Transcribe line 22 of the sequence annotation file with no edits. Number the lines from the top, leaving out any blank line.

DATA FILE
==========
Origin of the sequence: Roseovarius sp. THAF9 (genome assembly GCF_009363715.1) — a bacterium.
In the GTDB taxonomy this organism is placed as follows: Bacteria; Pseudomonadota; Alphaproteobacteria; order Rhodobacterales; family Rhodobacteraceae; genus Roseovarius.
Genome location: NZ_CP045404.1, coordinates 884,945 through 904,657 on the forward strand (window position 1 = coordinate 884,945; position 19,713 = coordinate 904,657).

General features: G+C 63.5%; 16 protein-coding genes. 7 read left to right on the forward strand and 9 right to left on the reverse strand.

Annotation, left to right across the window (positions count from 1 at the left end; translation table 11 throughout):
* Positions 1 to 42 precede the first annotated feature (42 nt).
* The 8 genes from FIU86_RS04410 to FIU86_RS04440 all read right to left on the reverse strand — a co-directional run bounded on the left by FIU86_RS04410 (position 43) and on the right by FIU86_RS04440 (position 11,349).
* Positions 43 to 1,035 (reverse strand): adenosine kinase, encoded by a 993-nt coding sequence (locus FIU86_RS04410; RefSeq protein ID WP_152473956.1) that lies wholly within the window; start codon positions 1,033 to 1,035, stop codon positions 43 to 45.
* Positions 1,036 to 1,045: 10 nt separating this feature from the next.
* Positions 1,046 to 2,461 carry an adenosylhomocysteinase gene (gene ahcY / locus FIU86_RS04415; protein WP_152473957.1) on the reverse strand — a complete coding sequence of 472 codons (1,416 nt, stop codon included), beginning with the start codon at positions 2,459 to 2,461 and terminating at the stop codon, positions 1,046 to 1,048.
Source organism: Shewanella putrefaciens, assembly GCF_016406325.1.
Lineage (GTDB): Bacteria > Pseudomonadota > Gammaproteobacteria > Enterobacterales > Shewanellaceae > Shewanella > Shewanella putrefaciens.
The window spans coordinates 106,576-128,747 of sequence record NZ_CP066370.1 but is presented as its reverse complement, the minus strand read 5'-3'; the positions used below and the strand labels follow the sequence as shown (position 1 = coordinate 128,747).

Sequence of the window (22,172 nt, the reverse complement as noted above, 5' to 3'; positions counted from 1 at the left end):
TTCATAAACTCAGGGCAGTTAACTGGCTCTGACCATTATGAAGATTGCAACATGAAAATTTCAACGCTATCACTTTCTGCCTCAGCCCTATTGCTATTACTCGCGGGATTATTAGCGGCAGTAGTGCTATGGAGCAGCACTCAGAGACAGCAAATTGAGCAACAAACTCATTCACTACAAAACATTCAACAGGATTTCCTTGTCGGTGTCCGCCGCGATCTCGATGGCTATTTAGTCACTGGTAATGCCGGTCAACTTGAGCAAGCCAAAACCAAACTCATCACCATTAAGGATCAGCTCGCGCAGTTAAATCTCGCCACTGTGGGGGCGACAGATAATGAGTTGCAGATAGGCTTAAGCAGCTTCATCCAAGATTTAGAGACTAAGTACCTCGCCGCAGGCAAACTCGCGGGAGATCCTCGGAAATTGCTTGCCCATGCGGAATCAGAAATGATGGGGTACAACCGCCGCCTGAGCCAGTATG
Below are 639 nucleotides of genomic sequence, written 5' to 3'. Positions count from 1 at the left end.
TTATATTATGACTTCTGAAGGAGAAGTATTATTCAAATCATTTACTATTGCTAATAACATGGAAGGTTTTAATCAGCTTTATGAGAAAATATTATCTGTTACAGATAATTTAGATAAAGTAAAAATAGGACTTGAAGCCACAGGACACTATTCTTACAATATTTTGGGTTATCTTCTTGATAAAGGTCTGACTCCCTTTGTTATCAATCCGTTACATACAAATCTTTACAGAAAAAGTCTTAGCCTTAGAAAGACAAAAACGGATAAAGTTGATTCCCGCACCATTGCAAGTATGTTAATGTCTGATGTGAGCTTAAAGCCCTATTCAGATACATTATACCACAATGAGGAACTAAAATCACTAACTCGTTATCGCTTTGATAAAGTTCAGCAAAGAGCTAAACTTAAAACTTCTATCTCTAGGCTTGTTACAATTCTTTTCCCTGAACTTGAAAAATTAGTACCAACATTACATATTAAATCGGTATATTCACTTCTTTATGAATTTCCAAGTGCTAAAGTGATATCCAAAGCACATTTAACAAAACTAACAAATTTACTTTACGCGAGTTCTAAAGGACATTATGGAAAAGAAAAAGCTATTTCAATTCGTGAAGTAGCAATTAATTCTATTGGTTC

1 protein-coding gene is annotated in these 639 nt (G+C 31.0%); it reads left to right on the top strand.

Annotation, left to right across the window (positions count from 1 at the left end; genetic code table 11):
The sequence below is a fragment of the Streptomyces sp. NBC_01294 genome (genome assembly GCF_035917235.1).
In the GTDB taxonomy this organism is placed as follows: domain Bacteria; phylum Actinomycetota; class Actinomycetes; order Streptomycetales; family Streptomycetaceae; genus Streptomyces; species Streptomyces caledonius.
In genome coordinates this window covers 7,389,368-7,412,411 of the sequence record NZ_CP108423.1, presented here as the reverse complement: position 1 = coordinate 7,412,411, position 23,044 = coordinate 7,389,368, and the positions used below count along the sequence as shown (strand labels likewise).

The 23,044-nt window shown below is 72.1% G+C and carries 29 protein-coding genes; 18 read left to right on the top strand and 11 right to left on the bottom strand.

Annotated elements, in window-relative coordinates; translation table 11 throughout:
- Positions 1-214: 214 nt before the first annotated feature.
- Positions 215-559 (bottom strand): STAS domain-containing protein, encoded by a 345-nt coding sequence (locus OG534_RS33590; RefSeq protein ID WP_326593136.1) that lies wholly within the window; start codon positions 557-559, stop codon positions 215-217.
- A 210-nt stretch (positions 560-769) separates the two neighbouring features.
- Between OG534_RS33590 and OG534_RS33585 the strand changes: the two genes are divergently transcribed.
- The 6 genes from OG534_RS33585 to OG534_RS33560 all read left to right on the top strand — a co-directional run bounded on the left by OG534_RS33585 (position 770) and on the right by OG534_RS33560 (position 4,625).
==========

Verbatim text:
In genome coordinates this window covers 7,389,368-7,412,411 of the sequence record NZ_CP108423.1, presented here as the reverse complement: position 1 = coordinate 7,412,411, position 23,044 = coordinate 7,389,368, and the positions used below count along the sequence as shown (strand labels likewise).